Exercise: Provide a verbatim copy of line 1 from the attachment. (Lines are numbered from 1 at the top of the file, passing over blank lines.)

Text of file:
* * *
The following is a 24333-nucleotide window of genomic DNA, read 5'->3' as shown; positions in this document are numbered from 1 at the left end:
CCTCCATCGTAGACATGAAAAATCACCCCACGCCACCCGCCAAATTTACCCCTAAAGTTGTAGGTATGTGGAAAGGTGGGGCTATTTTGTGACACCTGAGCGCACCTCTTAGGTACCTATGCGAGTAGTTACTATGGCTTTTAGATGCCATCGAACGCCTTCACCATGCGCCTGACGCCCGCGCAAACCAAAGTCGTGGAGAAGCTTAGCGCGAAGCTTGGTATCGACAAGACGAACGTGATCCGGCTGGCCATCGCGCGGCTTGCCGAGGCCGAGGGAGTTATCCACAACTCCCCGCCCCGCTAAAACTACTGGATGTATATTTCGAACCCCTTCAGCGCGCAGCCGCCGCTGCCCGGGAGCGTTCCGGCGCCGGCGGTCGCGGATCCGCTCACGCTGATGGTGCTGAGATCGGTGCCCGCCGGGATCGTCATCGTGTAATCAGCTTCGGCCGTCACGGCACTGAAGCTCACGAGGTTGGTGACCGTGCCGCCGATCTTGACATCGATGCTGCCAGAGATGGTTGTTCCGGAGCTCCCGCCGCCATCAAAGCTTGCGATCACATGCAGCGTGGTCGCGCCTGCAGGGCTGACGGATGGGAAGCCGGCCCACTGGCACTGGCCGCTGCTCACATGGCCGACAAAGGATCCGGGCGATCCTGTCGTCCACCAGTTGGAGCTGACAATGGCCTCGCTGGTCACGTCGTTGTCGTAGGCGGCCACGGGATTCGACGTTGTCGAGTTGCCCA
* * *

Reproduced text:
The following is a 24333-nucleotide window of genomic DNA, read 5'->3' as shown; positions in this document are numbered from 1 at the left end: